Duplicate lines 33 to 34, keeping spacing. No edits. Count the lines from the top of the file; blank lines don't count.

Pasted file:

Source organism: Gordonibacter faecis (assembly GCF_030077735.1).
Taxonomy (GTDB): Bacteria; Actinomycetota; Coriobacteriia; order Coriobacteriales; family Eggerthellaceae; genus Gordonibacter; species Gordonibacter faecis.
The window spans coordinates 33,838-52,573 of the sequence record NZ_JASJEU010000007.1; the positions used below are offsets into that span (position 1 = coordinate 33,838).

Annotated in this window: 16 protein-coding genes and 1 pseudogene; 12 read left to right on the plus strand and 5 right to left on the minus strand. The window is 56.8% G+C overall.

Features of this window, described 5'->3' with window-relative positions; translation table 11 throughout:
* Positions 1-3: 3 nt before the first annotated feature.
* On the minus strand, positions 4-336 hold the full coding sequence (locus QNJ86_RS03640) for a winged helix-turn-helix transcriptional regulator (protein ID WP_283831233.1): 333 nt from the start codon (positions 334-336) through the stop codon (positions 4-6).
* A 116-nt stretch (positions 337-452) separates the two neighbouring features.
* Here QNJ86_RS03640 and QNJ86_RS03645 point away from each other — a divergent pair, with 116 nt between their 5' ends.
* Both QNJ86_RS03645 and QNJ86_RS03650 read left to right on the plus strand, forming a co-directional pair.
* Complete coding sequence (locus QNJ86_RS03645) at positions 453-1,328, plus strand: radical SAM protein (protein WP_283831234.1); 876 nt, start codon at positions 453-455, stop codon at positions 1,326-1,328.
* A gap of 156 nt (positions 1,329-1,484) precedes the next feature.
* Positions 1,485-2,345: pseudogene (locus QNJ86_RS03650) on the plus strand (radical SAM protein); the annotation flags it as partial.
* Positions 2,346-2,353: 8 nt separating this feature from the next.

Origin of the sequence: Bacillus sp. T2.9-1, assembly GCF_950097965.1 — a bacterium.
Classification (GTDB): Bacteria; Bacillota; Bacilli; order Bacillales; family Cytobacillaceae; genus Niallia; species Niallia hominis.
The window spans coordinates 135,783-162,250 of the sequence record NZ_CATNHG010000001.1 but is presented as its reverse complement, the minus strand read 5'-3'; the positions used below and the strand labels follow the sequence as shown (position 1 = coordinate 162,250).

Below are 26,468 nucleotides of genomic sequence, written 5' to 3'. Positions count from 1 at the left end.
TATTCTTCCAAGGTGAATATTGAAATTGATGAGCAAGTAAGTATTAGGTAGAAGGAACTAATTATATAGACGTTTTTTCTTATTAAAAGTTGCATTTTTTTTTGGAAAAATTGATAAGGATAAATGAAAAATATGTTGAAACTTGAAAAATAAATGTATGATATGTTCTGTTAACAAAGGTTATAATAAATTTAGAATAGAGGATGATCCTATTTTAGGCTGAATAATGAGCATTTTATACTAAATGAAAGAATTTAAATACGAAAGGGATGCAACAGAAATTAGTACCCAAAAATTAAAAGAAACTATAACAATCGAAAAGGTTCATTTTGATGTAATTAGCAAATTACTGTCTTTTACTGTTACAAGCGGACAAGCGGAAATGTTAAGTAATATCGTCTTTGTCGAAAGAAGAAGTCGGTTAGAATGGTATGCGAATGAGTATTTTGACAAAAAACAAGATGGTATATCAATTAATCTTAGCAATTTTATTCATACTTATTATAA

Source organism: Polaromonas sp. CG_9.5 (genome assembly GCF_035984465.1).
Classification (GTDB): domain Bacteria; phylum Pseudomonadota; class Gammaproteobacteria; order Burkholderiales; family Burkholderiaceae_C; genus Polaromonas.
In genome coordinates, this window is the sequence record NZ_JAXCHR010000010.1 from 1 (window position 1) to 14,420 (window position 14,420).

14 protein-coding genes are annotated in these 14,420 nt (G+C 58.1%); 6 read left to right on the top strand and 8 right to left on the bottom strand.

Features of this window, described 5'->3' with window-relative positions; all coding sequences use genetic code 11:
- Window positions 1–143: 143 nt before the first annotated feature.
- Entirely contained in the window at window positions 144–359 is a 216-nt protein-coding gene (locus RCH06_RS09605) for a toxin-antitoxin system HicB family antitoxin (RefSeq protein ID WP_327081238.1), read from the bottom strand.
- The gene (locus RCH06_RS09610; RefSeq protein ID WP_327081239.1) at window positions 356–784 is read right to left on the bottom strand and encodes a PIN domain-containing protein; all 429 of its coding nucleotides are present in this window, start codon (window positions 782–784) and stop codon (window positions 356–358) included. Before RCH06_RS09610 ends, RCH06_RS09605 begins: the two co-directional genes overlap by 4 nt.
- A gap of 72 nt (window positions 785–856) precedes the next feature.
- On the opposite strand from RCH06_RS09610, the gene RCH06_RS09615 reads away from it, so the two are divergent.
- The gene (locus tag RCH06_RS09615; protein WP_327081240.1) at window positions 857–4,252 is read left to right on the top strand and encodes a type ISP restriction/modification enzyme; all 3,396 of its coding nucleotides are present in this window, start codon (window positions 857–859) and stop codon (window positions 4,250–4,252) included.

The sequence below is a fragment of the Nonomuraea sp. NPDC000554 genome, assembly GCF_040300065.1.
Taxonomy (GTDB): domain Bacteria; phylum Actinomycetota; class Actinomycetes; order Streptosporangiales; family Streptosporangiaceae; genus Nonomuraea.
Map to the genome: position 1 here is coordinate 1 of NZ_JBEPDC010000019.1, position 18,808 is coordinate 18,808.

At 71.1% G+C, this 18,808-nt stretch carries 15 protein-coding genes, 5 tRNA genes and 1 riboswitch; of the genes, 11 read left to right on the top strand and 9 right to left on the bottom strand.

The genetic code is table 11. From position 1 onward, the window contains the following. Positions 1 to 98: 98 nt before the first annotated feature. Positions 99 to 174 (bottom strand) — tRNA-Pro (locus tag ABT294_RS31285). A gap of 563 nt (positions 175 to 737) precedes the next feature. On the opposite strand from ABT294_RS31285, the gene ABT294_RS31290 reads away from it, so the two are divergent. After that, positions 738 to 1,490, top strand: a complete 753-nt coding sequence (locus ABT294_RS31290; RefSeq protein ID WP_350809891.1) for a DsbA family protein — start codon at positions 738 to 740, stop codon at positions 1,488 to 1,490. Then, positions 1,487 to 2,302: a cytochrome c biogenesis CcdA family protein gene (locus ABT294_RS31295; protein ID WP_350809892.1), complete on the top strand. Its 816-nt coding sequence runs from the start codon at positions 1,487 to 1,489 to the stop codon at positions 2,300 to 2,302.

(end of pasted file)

Map to the genome: position 1 here is coordinate 1 of NZ_JBEPDC010000019.1, position 18,808 is coordinate 18,808.

At 71.1% G+C, this 18,808-nt stretch carries 15 protein-coding genes, 5 tRNA genes and 1 riboswitch; of the genes, 11 read left to right on the top strand and 9 right to left on the bottom strand.